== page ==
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Why we stand up for the Abolition of prostitution?

CAP International and its members act in support of all prostituted persons (women, men and children), in opposition to the prostitution system that exploits their precariousness and vulnerability.

Prostitution is a form of violence

The vast majority of prostituted persons have suffered from violence, often sexual, before entering prostitution. Most of them are also victims of many forms of violence while in prostitution (physical, verbal, sexual, psychological).

The repetition of sexual acts without physical desire, but instead experienced as the consequence of financial need, inequality or as an exploitation of vulnerability, constitutes sexual violence in and of itself.

 

Prostitution is the exploitation of inequalities

Prostitution is a part of a long patriarchal tradition of making women’s bodies available for men’s benefit (droit du seigneur, rape, sexual harassment, “conjugal duties”, etc.). It exploits multiple forms of inequality: men’s domination over women, rich over poor, North over South, majority groups over minorities. Minority, oppressed and migrant groups are over-represented in prostitution all over the world.

 

Prostitution is a violation of Human Dignity

By placing the human body and sex into the realm of the marketplace, the system of prostitution reinforces the objectification of all women and their bodies. It is a direct violation of the physical and moral integrity of prostituted persons. Prostitution further emphasises the domination of men over women, and particularly the patriarchal attitude of male entitlement to women's bodies, which is present in other forms of violence against women such as rape, sexual harassment and intimate-partner violence. The system of prostitution fuels and perpetuates trafficking in human beings for sexual exploitation. Prostitution is a societal obstacle to establishing truly free, respectful and egalitarian sexuality. 

 

Prostitution is a violation of Human Rights

International human recognises prostitution as a violation of human rights and specifically prohibits exploitation of the prostitution of others, including pimping, procuring and the running of a brothel. States and United Nations agencies have a direct, binding obligation to oppose any trivialisation of prostitution and to work towards the elimination of its exploitation.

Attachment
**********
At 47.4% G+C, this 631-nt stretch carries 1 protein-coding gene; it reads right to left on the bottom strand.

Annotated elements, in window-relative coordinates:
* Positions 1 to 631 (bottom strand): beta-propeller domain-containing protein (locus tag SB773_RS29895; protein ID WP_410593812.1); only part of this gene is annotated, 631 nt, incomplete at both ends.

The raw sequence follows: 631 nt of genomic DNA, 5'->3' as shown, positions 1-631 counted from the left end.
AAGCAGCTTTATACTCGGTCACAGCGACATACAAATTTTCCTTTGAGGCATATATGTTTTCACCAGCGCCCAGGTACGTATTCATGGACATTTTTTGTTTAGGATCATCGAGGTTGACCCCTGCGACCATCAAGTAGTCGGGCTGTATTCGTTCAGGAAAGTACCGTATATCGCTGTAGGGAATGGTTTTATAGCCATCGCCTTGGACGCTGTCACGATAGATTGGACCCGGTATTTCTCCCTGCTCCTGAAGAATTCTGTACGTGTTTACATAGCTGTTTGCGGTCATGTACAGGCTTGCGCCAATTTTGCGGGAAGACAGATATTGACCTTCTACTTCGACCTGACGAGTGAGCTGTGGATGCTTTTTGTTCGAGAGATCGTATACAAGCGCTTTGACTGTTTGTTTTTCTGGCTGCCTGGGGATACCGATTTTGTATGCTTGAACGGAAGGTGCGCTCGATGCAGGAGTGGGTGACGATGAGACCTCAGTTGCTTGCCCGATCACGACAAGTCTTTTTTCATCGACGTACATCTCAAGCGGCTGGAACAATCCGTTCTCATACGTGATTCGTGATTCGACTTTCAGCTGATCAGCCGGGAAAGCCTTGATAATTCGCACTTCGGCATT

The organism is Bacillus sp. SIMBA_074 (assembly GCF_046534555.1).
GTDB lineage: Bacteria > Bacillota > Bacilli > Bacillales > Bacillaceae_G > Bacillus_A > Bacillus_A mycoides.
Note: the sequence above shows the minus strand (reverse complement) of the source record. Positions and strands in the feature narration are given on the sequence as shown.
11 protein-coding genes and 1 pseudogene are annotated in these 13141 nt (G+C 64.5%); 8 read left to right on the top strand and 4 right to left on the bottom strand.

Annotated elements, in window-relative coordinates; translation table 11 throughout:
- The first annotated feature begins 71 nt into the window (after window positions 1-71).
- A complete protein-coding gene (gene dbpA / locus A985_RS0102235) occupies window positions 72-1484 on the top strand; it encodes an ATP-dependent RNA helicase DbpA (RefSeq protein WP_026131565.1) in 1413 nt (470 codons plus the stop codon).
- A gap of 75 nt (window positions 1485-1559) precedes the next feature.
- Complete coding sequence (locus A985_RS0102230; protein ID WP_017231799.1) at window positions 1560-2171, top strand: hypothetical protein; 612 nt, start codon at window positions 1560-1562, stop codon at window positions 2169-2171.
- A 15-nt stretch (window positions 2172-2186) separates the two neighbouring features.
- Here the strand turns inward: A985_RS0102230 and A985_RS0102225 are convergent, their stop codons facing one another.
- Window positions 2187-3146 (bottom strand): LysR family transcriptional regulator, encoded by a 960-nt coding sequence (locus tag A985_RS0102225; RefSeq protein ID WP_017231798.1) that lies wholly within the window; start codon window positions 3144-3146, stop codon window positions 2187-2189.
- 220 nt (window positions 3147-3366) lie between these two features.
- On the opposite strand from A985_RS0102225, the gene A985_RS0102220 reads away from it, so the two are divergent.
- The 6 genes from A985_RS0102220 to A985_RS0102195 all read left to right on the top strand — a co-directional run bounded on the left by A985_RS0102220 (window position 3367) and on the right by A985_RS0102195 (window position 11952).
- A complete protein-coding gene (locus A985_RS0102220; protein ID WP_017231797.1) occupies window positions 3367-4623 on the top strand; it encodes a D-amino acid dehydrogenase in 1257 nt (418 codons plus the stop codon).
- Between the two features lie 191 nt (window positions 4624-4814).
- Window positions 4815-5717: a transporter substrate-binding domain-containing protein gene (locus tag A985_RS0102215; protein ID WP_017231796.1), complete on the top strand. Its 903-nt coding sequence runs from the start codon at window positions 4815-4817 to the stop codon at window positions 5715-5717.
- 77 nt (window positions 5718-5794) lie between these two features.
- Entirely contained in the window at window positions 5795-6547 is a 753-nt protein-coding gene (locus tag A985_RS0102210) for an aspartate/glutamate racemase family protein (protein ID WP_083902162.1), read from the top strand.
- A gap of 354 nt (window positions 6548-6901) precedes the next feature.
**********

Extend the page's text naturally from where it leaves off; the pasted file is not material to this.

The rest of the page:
Why should the CAP International congress be held in North America?

Holding the fourth CAP International congress in Montreal makes perfect sense considering that in the Americas, the misconception that prostitution has always existed and will always exist is probably even more disprovable than elsewhere. From Chile to Colombia, from the Hawaiian Islands to Northern Canada, native women testify that prostitution is alien to their culture and traditions; before the arrival of the colonizers, there was not even a word for it in their ancestral languages. So it was in part with a view to giving a voice to Indigenous survivors that the CLES, Breaking Free, the EVA Center and Vancouver Rape Relief decided to join forces with CAP International to organize this unprecedented event.

 

Because prostitution is part of wars of conquest and slavery

Prostitution has its roots in colonization, wars of conquest, and slavery. In the 15th-century Caribbean, on the island that is today known as Haiti and the Dominican Republic, lived Anacaona, defender of the Taino people. After leading the popular revolt against the invading colonists, she was captured and hanged for refusing to be a sex slave to the Spanish conquistadores. Later, even after the abolition of the American slave system, networks of pimps lured young African-American women from the South to the North, where they were sexually exploited. In 1897, the journalist and social worker Victoria Earle Matthews founded the first shelter and service center for victims of sexual exploitation in New York in 1897, to help them and to fight for their rights.

Ending the prostitution of women and girls is fighting for equality

In Montreal, the CLES is inspired by the historic struggles waged by all those before us who dared to fight for an end to the sexual exploitation of women and girls. As feminists, we have a duty to honor the memory of women like Anacaona, who died four centuries ago for refusing to perform sexual acts. It is our duty, too, to remember that even today, women suffer the same fate. Indeed, more recently, women like Edmonton Cree Cindy Gladue and Marylène Lévesque in Quebec City were murdered after “accepting” male buyers’ sexual demands. Whether "chosen" or not, prostitution kills.

 

Since 2006, Quebec has had a gender equality policy: So legal equality becomes equality in practice. This policy recognizes that prostitution is a form of violence against women and a form of sexual exploitation. 2024 will mark ten years since Canada passed legislation criminalizing the purchase of sexual acts, while decriminalizing those who sell them. The consensus around this law shows that we are on the right track in the fight for equality, but there is still a long way to go. The CAP International congress will be an opportunity to present, on the one hand, what we and our allies have achieved in recent years in the fight for the abolition of prostitution and, on the other, what our societies must still put in place to guarantee the right not to be prostituted in order to live.

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